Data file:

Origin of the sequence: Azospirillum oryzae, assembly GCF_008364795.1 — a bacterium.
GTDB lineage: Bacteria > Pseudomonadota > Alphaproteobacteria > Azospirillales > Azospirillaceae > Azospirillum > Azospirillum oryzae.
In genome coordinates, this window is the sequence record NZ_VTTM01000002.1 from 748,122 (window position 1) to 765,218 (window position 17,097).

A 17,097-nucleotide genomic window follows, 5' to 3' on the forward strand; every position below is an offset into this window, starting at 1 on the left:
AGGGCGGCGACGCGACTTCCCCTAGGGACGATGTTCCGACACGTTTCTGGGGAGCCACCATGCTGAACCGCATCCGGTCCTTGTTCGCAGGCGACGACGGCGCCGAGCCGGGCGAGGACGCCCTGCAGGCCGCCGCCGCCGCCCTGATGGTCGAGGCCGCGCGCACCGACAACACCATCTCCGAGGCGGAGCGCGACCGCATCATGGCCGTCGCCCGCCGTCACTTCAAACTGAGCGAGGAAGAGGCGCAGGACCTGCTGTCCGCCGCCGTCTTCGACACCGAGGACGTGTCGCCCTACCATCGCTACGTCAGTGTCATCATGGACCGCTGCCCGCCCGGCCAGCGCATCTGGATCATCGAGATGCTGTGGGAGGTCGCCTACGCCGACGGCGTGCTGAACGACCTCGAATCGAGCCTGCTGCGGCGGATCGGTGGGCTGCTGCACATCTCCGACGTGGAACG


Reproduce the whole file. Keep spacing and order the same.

Origin of the sequence: Azospirillum oryzae, assembly GCF_008364795.1 — a bacterium.
GTDB lineage: Bacteria > Pseudomonadota > Alphaproteobacteria > Azospirillales > Azospirillaceae > Azospirillum > Azospirillum oryzae.
In genome coordinates, this window is the sequence record NZ_VTTM01000002.1 from 748,122 (window position 1) to 765,218 (window position 17,097).

A 17,097-nucleotide genomic window follows, 5' to 3' on the forward strand; every position below is an offset into this window, starting at 1 on the left:
AGGGCGGCGACGCGACTTCCCCTAGGGACGATGTTCCGACACGTTTCTGGGGAGCCACCATGCTGAACCGCATCCGGTCCTTGTTCGCAGGCGACGACGGCGCCGAGCCGGGCGAGGACGCCCTGCAGGCCGCCGCCGCCGCCCTGATGGTCGAGGCCGCGCGCACCGACAACACCATCTCCGAGGCGGAGCGCGACCGCATCATGGCCGTCGCCCGCCGTCACTTCAAACTGAGCGAGGAAGAGGCGCAGGACCTGCTGTCCGCCGCCGTCTTCGACACCGAGGACGTGTCGCCCTACCATCGCTACGTCAGTGTCATCATGGACCGCTGCCCGCCCGGCCAGCGCATCTGGATCATCGAGATGCTGTGGGAGGTCGCCTACGCCGACGGCGTGCTGAACGACCTCGAATCGAGCCTGCTGCGGCGGATCGGTGGGCTGCTGCACATCTCCGACGTGGAACG